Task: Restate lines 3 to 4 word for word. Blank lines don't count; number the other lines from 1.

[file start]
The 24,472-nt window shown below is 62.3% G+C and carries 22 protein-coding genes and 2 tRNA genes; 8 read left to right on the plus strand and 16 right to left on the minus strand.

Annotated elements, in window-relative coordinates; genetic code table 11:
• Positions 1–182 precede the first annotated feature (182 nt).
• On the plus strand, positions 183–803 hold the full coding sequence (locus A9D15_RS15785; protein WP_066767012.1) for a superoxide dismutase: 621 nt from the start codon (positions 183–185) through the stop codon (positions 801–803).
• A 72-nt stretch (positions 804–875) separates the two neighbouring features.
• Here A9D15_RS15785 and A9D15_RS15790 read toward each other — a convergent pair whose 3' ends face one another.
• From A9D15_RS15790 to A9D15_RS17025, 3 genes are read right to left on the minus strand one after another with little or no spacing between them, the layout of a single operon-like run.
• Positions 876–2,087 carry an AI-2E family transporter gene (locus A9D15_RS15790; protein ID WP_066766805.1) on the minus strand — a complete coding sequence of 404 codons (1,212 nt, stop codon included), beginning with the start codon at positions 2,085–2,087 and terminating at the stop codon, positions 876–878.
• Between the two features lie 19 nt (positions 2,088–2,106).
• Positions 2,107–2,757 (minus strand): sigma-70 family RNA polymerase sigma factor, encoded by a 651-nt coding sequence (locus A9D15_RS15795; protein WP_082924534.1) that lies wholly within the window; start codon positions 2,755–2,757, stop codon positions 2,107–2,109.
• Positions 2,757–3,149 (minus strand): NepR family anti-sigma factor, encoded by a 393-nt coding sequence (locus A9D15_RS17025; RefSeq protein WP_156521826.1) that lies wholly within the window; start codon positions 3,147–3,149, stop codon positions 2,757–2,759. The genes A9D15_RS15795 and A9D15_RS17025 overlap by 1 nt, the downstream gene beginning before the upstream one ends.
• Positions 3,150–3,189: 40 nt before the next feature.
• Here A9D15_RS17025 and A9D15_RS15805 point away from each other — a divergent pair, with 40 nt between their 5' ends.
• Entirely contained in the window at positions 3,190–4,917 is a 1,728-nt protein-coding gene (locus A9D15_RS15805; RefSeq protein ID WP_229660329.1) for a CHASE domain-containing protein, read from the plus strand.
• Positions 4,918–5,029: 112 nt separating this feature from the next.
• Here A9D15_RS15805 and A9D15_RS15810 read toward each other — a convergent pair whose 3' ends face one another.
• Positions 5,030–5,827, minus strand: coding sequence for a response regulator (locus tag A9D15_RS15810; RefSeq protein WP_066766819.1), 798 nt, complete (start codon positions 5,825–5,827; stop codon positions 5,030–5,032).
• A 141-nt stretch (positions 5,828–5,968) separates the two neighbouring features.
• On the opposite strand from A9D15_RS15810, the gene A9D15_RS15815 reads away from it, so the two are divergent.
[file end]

• Positions 1–182 precede the first annotated feature (182 nt).
• On the plus strand, positions 183–803 hold the full coding sequence (locus A9D15_RS15785; protein WP_066767012.1) for a superoxide dismutase: 621 nt from the start codon (positions 183–185) through the stop codon (positions 801–803).